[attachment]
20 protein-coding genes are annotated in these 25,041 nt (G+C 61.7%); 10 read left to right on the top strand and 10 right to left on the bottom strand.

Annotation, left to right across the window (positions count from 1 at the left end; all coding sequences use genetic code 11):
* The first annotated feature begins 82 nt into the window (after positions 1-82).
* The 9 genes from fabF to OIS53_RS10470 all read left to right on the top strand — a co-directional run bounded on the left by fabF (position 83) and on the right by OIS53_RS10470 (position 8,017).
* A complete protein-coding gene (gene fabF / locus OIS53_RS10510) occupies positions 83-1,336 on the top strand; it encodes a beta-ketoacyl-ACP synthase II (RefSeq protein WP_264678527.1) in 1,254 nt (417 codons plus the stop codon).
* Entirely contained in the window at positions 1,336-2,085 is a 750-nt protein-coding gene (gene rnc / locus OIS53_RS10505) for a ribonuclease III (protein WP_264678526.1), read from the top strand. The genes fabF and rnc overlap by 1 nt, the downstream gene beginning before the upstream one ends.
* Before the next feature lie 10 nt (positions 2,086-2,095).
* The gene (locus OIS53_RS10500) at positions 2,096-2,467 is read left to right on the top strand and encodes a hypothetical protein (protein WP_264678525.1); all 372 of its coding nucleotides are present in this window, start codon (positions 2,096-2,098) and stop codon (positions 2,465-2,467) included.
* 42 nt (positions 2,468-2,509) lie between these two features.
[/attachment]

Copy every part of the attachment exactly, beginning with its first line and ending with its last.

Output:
20 protein-coding genes are annotated in these 25,041 nt (G+C 61.7%); 10 read left to right on the top strand and 10 right to left on the bottom strand.

Annotation, left to right across the window (positions count from 1 at the left end; all coding sequences use genetic code 11):
* The first annotated feature begins 82 nt into the window (after positions 1-82).
* The 9 genes from fabF to OIS53_RS10470 all read left to right on the top strand — a co-directional run bounded on the left by fabF (position 83) and on the right by OIS53_RS10470 (position 8,017).
* A complete protein-coding gene (gene fabF / locus OIS53_RS10510) occupies positions 83-1,336 on the top strand; it encodes a beta-ketoacyl-ACP synthase II (RefSeq protein WP_264678527.1) in 1,254 nt (417 codons plus the stop codon).
* Entirely contained in the window at positions 1,336-2,085 is a 750-nt protein-coding gene (gene rnc / locus OIS53_RS10505) for a ribonuclease III (protein WP_264678526.1), read from the top strand. The genes fabF and rnc overlap by 1 nt, the downstream gene beginning before the upstream one ends.
* Before the next feature lie 10 nt (positions 2,086-2,095).
* The gene (locus OIS53_RS10500) at positions 2,096-2,467 is read left to right on the top strand and encodes a hypothetical protein (protein WP_264678525.1); all 372 of its coding nucleotides are present in this window, start codon (positions 2,096-2,098) and stop codon (positions 2,465-2,467) included.
* 42 nt (positions 2,468-2,509) lie between these two features.